British Airways to Launch a New Short-haul Airline at Gatwick After Reaching a Key Agreement with Trade Union Leaders on Pay and Conditions for Cab Crew

British Airways, which reached a major agreement regarding pay and conditions of cabin crew members with the trade union chiefs, will soon announce the launch its Gatwick-based short-haul carrier. 

Sunday’s Mail reports that BA and the Unite union reached an agreement late last week. Unite represents over 10,000 members of cabin crew, ground staff engineers, as well as other employees. 

Last hurdle for the launch of new airline was securing a deal to Unite. Unite has always been a fierce critic of BA during the pandemic. This means that BA will be able to hire staff before the launch of its first flight in April. 

Set for takeoff: British Airways finalised negotiations with the Unite union

Set for takeoff: British Airways finalised negotiations with the Unite union

On Friday, BA’s chief executive Sean Doyle stated that the plans to create a brand-new subsidiary under BA to fly short-haul flights at Gatwick were moving along well after receiving support from Unite. 

“While there are still some negotiations to be done, it seems likely that we’ll be able to fly the summer schedule. Doyle believes that talks with Gatwick’s ground handling staff will conclude soon. 

BA announced plans to launch a BA-branded Gatwick airline back in August. However, it stated that it could only do so if the cost base was competitive. Staff employed by the new business – dubbed ‘BA-Lite’ – will be asked to sign more flexible contracts, expected to include part-time or seasonal working. There are around 160 potential pilots to be employed by the airline. The company will also employ several hundred cabin crew members for short-haul European travel. 

Following weeks of intense negotiations, BA came to an agreement last month with Balpa, the pilots’ union. Balpa had previously pulled out of negotiations, jeopardizing the future for the airline.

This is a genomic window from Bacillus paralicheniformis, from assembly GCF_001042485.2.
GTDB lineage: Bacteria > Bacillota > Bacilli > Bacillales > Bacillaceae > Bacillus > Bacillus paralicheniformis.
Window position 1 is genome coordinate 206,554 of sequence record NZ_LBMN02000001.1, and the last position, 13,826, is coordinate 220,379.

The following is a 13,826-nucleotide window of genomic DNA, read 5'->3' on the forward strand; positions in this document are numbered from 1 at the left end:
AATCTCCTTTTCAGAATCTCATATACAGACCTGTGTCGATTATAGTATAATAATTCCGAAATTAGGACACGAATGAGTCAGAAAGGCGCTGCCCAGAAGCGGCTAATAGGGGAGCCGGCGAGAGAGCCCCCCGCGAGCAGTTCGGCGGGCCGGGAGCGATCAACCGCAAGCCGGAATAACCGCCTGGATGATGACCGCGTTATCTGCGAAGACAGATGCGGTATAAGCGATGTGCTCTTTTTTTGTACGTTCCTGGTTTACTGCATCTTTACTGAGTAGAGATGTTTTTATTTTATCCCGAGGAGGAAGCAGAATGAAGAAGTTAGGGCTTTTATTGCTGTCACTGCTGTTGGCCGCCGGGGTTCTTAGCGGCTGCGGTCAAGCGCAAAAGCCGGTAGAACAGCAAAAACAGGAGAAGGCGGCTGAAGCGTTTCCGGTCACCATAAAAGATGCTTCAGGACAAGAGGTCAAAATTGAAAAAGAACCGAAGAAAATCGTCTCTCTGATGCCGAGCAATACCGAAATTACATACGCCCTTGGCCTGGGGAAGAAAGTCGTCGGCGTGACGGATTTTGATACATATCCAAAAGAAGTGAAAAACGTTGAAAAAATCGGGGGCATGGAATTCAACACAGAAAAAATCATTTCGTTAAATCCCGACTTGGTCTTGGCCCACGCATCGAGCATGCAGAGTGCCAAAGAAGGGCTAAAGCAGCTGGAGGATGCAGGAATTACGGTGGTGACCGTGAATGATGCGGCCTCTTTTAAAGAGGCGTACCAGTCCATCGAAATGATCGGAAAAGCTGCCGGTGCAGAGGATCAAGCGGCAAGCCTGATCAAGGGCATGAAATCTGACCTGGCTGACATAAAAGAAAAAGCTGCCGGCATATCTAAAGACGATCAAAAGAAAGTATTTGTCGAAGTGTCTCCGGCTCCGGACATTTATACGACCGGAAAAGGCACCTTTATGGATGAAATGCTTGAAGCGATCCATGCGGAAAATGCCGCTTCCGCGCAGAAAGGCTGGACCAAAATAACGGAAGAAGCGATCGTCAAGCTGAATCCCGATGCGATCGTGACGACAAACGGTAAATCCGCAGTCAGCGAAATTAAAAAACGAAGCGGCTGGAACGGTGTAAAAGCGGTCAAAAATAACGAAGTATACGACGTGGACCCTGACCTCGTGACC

It is understood Unite’s negotiations with BA focused on pay and flying schedules to make sure cabin crew employed at Gatwick earn the same as staff in other parts of BA’s business. The basic pay for cabin crew is a base salary and variable compensation based on hours flown, as well as commissions on in-flight purchases. 

Oliver Richardson from Unite, an aviation officer said variable pay can amount to ‘tens to thousands of pounds’. He also stated that he wouldn’t like a Gatwick position where employees are asked to return to a short haul operation under radically less favorable terms. 

Relations between Unite and BA are still frosty after the airline cut around 10,000 jobs last year. Unite found the strategy “opportunistic” and criticised BA for plans to bring back former cabin crew members now that travel has picked up. They claim they have been rehired under’substantially lower terms and conditions. 

Union bosses acknowledge that BA’s short-haul airline will provide jobs in Gatwick as well as other sectors dependent on it, such catering, hotels and transportation. 

Gatwick is one of the hardest-hit aviation companies after a string of major airlines based at the airport – including BA, Virgin Atlantic and Norwegian – scrapped or scaled back flights during the pandemic. 

BA’s parent company, IAG, said on Friday that it would make a €3billion (£2.57billion) loss this year, after a €452million (£387million) loss for the three months to September. It followed a £1billion fundraise for BA last Monday. 

Even though international travel restrictions have been gradually lifted since May, the aviation industry is still suffering. Henry Smith of the Tory constituency in Crawley welcomed the move by BA last night. He added: “This is more evidence that the aviation industry and the local economy are beginning to recover from the damage caused the pandemic.”